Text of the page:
Death ought to form how we live our lives
because the qualities that define a good life
are those that make up a good death.
When we allow ourselves to be confronted by death,
it is not easy.
It’s tough to recognize that our lives on this earth will end,
and it can be hard to realize
that much of what we pursue in life
has little ultimate meaning.
In response, we may deploy a range of methods
to avoid being confronted by death.
We zealously seek medical treatment to forestall the inevitable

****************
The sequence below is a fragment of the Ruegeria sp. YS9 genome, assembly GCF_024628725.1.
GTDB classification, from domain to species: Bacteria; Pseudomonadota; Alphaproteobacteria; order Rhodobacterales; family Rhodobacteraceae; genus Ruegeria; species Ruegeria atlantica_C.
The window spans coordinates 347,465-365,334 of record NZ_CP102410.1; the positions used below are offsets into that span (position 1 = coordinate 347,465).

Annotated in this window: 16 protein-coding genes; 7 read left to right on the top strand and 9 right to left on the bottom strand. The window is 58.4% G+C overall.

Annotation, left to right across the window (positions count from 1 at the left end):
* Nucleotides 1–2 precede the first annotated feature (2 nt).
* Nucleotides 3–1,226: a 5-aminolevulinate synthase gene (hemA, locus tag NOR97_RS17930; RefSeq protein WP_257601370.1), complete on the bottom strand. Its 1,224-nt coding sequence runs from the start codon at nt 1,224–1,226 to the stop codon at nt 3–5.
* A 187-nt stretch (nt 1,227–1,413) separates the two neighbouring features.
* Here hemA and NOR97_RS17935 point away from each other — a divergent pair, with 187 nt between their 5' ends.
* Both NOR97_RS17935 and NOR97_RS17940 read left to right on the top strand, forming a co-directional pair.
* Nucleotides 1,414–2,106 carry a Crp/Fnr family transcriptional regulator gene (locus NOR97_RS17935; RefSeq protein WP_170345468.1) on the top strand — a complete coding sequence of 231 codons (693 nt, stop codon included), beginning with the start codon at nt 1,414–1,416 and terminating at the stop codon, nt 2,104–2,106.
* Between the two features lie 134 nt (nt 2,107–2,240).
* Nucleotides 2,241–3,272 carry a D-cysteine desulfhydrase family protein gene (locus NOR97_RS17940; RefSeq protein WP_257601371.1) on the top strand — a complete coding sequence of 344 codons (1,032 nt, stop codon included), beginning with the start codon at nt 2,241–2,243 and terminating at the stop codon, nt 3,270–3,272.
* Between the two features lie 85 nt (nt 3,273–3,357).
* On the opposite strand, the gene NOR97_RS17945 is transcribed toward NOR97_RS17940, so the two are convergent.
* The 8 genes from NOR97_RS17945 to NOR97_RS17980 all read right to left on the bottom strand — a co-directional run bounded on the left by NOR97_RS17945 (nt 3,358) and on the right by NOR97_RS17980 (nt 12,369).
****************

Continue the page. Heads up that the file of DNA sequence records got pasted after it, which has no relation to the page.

or we simply maintain lives that are too busy
to be interrupted by a trip to the nursing home.
Whatever method we pursue,
avoiding death often means refusing to recognize
what is valuable in our own lives.
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